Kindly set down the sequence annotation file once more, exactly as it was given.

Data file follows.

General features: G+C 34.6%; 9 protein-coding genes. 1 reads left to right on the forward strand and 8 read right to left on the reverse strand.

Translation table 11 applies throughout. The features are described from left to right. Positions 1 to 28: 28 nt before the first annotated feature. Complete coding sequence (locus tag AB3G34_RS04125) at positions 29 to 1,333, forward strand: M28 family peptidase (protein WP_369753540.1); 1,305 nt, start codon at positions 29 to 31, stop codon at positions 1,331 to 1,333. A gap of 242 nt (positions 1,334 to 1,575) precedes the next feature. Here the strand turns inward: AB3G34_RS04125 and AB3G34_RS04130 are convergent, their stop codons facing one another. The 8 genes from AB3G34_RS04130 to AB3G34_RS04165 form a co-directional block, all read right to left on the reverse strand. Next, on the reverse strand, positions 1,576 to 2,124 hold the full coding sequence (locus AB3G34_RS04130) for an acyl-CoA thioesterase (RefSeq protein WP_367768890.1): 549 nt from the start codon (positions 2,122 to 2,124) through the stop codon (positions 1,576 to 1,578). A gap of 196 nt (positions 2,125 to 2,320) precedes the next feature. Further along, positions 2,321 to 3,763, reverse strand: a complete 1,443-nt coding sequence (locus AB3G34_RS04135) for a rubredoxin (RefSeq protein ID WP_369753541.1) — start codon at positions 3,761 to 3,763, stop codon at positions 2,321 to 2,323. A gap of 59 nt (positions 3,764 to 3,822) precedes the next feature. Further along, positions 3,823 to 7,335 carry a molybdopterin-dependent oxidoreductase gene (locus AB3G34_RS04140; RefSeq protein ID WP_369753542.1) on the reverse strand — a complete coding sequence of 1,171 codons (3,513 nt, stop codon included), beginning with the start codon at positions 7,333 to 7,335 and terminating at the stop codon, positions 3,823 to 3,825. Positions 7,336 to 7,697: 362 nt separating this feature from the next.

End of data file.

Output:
General features: G+C 34.6%; 9 protein-coding genes. 1 reads left to right on the forward strand and 8 read right to left on the reverse strand.

Translation table 11 applies throughout. The features are described from left to right. Positions 1 to 28: 28 nt before the first annotated feature. Complete coding sequence (locus tag AB3G34_RS04125) at positions 29 to 1,333, forward strand: M28 family peptidase (protein WP_369753540.1); 1,305 nt, start codon at positions 29 to 31, stop codon at positions 1,331 to 1,333. A gap of 242 nt (positions 1,334 to 1,575) precedes the next feature. Here the strand turns inward: AB3G34_RS04125 and AB3G34_RS04130 are convergent, their stop codons facing one another. The 8 genes from AB3G34_RS04130 to AB3G34_RS04165 form a co-directional block, all read right to left on the reverse strand. Next, on the reverse strand, positions 1,576 to 2,124 hold the full coding sequence (locus AB3G34_RS04130) for an acyl-CoA thioesterase (RefSeq protein WP_367768890.1): 549 nt from the start codon (positions 2,122 to 2,124) through the stop codon (positions 1,576 to 1,578). A gap of 196 nt (positions 2,125 to 2,320) precedes the next feature. Further along, positions 2,321 to 3,763, reverse strand: a complete 1,443-nt coding sequence (locus AB3G34_RS04135) for a rubredoxin (RefSeq protein ID WP_369753541.1) — start codon at positions 3,761 to 3,763, stop codon at positions 2,321 to 2,323. A gap of 59 nt (positions 3,764 to 3,822) precedes the next feature. Further along, positions 3,823 to 7,335 carry a molybdopterin-dependent oxidoreductase gene (locus AB3G34_RS04140; RefSeq protein ID WP_369753542.1) on the reverse strand — a complete coding sequence of 1,171 codons (3,513 nt, stop codon included), beginning with the start codon at positions 7,333 to 7,335 and terminating at the stop codon, positions 3,823 to 3,825. Positions 7,336 to 7,697: 362 nt separating this feature from the next.